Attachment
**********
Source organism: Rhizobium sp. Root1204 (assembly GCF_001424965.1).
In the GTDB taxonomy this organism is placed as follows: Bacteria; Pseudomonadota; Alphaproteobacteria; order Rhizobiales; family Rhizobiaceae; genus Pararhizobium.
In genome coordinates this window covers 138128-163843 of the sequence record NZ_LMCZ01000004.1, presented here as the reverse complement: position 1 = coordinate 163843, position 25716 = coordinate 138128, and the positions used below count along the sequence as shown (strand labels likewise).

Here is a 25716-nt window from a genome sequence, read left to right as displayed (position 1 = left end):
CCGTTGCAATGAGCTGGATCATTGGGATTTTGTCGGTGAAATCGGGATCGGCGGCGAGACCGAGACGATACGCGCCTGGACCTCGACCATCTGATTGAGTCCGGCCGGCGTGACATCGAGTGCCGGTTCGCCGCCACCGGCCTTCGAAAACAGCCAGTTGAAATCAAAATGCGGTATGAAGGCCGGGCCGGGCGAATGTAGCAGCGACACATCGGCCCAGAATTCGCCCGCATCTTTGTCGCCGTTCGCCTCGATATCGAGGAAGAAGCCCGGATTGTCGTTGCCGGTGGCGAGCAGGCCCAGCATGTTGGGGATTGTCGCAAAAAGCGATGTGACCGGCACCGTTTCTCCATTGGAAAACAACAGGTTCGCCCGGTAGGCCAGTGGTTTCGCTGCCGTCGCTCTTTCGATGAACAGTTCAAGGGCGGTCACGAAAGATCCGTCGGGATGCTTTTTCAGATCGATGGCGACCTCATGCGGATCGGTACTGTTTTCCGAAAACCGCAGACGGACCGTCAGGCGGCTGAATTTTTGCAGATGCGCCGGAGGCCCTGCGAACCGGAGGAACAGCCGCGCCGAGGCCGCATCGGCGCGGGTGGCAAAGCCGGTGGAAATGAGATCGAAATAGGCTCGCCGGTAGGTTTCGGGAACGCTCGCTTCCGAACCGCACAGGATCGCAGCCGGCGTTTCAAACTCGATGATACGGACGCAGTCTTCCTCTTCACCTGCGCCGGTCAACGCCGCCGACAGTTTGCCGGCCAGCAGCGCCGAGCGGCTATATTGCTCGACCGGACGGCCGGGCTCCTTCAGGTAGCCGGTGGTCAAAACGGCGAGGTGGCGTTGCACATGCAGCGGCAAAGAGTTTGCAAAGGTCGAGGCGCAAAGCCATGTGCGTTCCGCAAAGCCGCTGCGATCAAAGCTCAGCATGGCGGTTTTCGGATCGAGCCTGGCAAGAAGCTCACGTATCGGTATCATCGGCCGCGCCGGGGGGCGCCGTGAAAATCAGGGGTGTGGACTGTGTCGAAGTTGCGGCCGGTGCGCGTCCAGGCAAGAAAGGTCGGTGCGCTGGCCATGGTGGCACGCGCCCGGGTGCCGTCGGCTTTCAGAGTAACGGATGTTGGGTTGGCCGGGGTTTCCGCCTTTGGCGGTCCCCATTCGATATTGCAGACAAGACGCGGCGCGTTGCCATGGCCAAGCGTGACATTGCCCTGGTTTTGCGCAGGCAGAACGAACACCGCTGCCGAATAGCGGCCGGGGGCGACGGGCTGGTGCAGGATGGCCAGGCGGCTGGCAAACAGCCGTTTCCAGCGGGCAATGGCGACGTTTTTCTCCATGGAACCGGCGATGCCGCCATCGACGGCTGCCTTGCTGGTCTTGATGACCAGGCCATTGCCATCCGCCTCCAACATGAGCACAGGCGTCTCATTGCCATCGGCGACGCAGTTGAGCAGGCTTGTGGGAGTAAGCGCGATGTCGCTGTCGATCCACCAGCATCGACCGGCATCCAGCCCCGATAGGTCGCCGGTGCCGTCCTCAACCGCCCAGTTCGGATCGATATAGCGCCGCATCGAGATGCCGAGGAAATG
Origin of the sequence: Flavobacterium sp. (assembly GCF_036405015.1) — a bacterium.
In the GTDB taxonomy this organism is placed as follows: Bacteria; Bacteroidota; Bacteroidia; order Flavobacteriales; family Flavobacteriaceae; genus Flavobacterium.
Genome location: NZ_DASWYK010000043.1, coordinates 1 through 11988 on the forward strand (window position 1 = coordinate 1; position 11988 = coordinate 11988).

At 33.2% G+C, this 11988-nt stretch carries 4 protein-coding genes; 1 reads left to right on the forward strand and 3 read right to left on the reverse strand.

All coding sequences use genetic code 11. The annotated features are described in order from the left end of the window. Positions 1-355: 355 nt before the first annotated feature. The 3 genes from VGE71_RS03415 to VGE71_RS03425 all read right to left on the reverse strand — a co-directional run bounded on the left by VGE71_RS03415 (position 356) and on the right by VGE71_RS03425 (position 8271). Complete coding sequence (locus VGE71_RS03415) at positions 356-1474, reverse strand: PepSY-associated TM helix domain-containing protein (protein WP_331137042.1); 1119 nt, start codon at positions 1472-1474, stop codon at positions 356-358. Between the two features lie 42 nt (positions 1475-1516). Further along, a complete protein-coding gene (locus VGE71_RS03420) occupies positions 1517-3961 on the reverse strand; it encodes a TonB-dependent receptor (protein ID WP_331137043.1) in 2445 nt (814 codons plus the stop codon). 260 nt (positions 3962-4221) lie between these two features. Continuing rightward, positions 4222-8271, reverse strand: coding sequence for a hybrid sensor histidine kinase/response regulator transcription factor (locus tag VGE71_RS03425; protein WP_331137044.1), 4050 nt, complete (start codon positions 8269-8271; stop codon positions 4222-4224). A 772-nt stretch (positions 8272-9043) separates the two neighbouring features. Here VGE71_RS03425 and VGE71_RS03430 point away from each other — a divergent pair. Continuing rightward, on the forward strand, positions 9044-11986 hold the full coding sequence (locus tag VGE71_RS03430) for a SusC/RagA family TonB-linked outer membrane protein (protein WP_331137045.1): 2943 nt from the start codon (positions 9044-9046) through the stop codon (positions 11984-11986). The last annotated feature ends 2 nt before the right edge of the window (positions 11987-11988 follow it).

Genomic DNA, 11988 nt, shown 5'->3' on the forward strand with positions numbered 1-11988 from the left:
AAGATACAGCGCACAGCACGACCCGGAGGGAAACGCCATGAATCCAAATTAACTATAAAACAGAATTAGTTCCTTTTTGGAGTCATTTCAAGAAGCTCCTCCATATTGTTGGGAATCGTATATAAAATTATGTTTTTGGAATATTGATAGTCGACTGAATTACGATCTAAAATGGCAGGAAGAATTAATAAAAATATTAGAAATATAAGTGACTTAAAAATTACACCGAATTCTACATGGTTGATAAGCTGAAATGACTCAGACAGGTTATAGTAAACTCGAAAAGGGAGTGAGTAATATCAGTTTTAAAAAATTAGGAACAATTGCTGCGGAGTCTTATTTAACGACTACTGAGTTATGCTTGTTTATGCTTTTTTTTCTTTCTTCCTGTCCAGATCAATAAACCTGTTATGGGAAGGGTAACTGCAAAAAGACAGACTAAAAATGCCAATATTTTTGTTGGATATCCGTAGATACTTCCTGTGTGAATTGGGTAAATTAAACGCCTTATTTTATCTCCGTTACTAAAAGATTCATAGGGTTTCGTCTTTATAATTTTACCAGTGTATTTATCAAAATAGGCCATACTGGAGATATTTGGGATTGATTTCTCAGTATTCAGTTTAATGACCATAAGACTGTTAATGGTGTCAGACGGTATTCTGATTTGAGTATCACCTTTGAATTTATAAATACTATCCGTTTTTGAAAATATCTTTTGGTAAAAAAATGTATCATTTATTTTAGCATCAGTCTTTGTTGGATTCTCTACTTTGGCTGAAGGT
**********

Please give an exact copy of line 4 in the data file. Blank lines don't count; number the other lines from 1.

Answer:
Here is a 25716-nt window from a genome sequence, read left to right as displayed (position 1 = left end):